Barker said she anticipates more states will be actively considering RxP legislation in the coming years.

“It rarely happens on the first go round, because trying to get any legislation enacted is a real complicated effort,” Barker said.

Idaho Psychological Association Advocacy Committee Co-Chair, Susan Farber, Ph.D., said it took three years to get RxP passed in her state, where the wait for a first-time psychiatrist appointment is two to three months in the Boise area but up to a year in the northern part of the state.

Much of IPA’s advocacy involved convincing legislators that the education and training psychologists would undergo in pursuit of RxP would be rigorous enough. Idaho’s House of Representatives Health and Welfare Committee chairman happens to be a physician, which turned out to be a “blessing in disguise,” Farber said.

“He forced the psychiatrists to sit down and meet with us,” Farber explained.

That process led Idaho’s psychiatrists to bring in as a consultant a respected nurse practitioner who was an independent prescriber to review the syllabi of psychopharmacology courses offered in New Mexico State University’s program. The consulting nurse practitioner declared the training at least equally rigorous to what a nurse practitioner would undergo to acquire RxP, Farber said.

“Prescribing psychologists aren’t seeking to displace psychiatrists,” Barker explained. “They’re just looking to fill in where there’s need, just as psychiatric nurse practitioners often do the same in communities and certain systems where there aren’t enough psychiatrists.”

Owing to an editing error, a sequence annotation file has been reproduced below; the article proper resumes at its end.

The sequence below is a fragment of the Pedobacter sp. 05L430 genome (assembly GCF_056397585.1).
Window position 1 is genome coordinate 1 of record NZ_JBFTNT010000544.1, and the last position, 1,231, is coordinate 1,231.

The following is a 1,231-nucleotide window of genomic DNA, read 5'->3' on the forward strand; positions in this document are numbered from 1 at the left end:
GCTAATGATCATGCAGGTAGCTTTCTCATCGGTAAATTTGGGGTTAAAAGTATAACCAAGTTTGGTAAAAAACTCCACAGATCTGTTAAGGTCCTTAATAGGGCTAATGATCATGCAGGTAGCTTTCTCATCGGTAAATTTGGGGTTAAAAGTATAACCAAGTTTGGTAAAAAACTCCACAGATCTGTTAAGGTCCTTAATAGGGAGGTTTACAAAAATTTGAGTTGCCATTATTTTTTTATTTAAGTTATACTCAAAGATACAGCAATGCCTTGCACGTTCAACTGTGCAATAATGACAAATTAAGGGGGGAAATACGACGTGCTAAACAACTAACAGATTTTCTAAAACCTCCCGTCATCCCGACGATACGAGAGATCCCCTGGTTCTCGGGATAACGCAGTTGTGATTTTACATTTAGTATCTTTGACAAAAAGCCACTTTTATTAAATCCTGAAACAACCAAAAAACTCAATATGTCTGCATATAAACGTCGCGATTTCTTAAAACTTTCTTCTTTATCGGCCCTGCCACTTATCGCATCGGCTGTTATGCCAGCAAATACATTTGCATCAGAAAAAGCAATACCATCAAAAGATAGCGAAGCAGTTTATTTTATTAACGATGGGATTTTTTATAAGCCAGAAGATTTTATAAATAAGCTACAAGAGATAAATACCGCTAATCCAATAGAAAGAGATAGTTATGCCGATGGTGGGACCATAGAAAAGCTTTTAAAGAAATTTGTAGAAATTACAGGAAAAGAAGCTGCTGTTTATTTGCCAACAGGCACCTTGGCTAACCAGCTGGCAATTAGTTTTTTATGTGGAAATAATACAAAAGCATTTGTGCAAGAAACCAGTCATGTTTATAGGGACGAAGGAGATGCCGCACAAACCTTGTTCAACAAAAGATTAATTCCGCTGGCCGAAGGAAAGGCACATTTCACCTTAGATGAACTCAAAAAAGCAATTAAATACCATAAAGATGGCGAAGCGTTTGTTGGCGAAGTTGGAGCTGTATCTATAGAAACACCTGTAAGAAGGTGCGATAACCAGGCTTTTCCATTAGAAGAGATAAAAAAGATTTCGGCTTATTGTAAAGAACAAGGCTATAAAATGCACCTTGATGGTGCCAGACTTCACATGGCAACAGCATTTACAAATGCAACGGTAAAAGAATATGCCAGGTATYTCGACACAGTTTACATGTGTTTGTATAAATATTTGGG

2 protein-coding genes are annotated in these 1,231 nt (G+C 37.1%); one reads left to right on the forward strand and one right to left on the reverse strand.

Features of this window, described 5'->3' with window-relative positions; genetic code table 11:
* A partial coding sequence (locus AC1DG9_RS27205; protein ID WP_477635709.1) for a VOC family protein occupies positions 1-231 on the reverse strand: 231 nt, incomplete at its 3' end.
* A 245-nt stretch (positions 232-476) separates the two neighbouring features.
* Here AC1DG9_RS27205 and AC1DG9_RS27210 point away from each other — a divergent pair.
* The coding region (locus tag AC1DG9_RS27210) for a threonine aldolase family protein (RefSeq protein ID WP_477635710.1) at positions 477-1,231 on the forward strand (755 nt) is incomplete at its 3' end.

The history of psychologists seeking RxP goes back to at least the 1980s, with the strongest momentum building after the U.S. Department of Defense approved a pilot project in 1991 for psychologists to receive formal training. Two Navy psychologists were the first to complete the training and began practicing as RxP providers in 1994. Trained RxP psychologists followed in the U.S. Army, and Air Force as well as in the Indian Health Service and Public Health Service.

The territory of Guam approved prescriptive authority for psychologists in 1999. New Mexico became the first state to enact a law to do so in 2002 followed by Louisiana in 2004. Illinois did so in 2014 and Iowa in 2016.

Several other states have tried unsuccessfully to pass RxP, including Hawaii where the Legislature revisited a proposal this year that broke down in the House of Representatives. Oregon passed legislation in 2010 that was vetoed by then Gov. Ted Kulongoski. Other states where efforts have stalled include California, Georgia, Illinois, Mississippi, Missouri, Montana, New Jersey and Tennessee.

Among those who will be keeping an eye on what transpires in Vermont will be Stanley Berman, Ph.D., vice president for academic affairs and associate professor at William James College, formerly the Massachusetts School of Professional Psychology, in Newton, Massachusetts.

The college had a psychopharmacology master’s degree program enrolling students from 2001 through 2006, graduating a total of 59 students. But the lack of enrollment growth led the school’s board of trustees to decide to discontinue the program, Berman said.

“If prescription privileges passed in a New England state, that would lead us to explore reopening our program,” Berman said.